Trinity College, Dublin, and its link with Bram Stoker

Trinity College is one of the oldest and most respected universities worldwide, and it can boast a special connection with Bram Stoker, the author of Dracula. Bram matriculated here on 2 November 1864, only sixteen years old. He received the degree of Bachelor in Arts at the Spring Commencements on 1 March 1870, and was admitted to the degree of Master in Arts, as was customary at Trinity College, without further study on 9 February 1875.1

Even more significant for the Trinity-Stoker link is that Bram managed to become both the President of the University Philosophical Society and Auditor of the College Historical Society. Both are debating and paper-reading organisations for Trinity students, the first founded in 1683, while the second was founded in 1770. "The Phil" thus is the world's oldest student debating organisation. Both have many thousands of members and play a significant role in university life. It was before the Phil members that Bram read his first presentation on Gothic Literature: "Sensationalism in Fiction and Society" on 7 May 1868.

Moreover, Bram participated in many university-organised sports activities such as running and boxing and also was a member of the Trinity Rugby Team; one year, he was even elected as "University Athlete."

Trinity College and its student societies have honoured their historical link with Bram Stoker. In 2011 the Bram Stoker Club was founded as one of the Phil's sub-organisations. The club holds weekly afternoon paper-readings on a range of topics - a tradition that had fallen slightly out of fashion. In January 2013, the Club was incorporated into the official laws of the University Philosophical Society by majority vote. This was then officially recognised by the Dublin University Central Societies Committee in March of the same year. Also in March 2013, the Bram Stoker Club organised a Bram Stoker Memorial event, attended by Stoker's great-grandsons Noel Dobbs and Robin MacCaw, great-grandnephew Dacre Stoker and further Stoker family members such as Douglas Appleyard and Senator David Norris. See the photo gallery.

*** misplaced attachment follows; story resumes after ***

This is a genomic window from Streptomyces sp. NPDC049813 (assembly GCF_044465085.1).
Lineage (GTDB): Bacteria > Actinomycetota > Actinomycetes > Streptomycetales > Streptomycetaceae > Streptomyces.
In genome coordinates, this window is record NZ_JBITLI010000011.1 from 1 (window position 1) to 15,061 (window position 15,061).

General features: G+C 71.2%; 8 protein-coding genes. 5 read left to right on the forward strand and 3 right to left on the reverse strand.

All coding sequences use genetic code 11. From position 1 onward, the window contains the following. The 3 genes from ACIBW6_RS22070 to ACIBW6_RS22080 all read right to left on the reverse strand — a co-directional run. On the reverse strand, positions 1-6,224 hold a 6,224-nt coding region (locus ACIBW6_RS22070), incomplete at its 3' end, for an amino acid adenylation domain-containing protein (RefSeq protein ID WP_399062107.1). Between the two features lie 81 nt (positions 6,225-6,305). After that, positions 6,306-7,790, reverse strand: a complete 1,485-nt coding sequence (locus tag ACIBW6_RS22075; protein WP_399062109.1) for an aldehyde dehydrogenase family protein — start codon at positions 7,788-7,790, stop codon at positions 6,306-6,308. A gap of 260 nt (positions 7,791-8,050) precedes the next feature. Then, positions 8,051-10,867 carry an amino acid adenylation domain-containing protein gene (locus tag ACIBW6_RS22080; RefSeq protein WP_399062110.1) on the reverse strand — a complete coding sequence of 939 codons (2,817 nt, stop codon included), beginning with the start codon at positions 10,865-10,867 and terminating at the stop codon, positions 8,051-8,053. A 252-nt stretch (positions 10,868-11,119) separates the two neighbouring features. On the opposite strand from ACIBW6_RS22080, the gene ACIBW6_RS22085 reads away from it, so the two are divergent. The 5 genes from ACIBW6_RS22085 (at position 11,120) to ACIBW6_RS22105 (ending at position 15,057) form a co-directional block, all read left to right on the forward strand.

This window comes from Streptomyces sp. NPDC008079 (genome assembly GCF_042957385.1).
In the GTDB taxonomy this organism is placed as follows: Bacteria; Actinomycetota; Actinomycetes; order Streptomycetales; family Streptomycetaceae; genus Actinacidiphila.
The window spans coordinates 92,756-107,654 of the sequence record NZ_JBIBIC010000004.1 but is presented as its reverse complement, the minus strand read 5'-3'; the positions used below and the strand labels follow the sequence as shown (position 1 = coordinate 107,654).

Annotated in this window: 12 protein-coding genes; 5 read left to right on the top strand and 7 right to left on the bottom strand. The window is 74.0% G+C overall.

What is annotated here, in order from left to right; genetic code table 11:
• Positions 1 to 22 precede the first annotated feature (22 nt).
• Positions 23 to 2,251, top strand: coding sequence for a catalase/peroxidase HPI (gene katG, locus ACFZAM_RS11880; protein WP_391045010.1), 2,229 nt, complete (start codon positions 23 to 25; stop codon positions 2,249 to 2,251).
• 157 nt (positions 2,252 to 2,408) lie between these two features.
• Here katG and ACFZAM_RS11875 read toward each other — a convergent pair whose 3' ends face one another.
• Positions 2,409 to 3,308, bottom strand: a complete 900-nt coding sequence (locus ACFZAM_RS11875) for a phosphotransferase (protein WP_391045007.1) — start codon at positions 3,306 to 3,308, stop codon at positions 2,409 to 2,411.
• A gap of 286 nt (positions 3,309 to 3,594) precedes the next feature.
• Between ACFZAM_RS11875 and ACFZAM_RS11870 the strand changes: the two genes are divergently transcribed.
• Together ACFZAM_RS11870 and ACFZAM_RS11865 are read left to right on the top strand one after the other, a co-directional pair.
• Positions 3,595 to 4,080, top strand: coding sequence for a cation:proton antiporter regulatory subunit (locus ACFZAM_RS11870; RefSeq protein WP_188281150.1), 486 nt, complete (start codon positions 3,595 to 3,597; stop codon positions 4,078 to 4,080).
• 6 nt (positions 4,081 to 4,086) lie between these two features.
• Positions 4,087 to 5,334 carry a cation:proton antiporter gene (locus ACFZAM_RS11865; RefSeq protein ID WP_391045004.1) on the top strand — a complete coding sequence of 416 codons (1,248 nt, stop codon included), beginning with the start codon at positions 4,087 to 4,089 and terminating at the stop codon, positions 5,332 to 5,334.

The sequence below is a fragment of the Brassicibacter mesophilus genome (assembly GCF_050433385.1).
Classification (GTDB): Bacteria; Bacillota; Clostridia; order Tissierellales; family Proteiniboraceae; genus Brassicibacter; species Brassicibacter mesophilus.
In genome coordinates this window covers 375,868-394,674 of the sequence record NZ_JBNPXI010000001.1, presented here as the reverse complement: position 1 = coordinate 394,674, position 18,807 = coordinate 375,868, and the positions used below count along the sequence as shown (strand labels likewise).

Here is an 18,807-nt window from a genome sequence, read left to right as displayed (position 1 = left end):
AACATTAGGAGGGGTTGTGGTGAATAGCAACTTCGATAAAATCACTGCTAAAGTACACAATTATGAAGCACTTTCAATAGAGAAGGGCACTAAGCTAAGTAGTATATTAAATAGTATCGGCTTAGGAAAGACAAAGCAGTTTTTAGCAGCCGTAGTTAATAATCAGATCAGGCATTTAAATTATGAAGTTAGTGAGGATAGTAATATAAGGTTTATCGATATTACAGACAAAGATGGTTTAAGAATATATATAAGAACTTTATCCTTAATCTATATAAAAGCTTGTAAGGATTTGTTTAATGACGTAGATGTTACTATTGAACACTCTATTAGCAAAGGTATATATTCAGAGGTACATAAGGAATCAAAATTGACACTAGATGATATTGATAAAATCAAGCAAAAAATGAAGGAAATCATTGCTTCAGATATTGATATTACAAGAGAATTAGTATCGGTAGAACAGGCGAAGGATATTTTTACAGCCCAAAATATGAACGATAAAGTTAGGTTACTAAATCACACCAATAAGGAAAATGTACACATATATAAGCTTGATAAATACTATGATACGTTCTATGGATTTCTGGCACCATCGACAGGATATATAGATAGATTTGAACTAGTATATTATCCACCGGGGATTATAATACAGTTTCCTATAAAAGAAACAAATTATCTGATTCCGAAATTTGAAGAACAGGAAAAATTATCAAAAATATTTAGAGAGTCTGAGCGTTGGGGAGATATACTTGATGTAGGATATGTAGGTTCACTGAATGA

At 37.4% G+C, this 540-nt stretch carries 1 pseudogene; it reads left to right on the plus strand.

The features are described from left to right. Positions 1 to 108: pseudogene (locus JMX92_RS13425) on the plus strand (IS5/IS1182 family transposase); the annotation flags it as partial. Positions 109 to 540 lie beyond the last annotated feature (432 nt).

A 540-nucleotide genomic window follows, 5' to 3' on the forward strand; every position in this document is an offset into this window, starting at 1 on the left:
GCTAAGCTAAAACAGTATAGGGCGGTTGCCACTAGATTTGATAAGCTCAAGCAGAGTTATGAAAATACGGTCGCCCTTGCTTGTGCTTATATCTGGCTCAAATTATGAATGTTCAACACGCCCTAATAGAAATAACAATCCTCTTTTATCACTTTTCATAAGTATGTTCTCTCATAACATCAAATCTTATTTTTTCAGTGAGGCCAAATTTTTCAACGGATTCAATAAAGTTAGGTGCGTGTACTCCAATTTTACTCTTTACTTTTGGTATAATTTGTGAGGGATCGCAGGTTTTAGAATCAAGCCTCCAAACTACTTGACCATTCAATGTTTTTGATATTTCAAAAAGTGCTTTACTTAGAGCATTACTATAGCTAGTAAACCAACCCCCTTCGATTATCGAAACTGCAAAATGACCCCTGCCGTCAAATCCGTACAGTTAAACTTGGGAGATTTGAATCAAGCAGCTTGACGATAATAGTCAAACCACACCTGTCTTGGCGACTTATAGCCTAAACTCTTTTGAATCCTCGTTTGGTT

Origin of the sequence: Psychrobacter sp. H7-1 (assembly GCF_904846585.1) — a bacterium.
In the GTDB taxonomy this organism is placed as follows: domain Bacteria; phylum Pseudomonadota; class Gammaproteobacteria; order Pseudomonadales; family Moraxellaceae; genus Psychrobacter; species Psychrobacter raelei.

In 2012, Trinity College, the School of English hosted the Bram Stoker Centenary Conference "Bram Stoker - Life and Writings," with a keynote lecture by Professor Roy Foster and with Professor Christopher Frayling, Professor William Hughes and Professor Carol Senf as plenary speakers. 

We are happy that this tradition is continued now by Trinity College's involvement in the Fourth Dracula World Congress 2016.


1. From the Introduction to Bram Stoker, Compiled by William Hughes, Victorian Fiction Research Guides Nr. 25, 1996.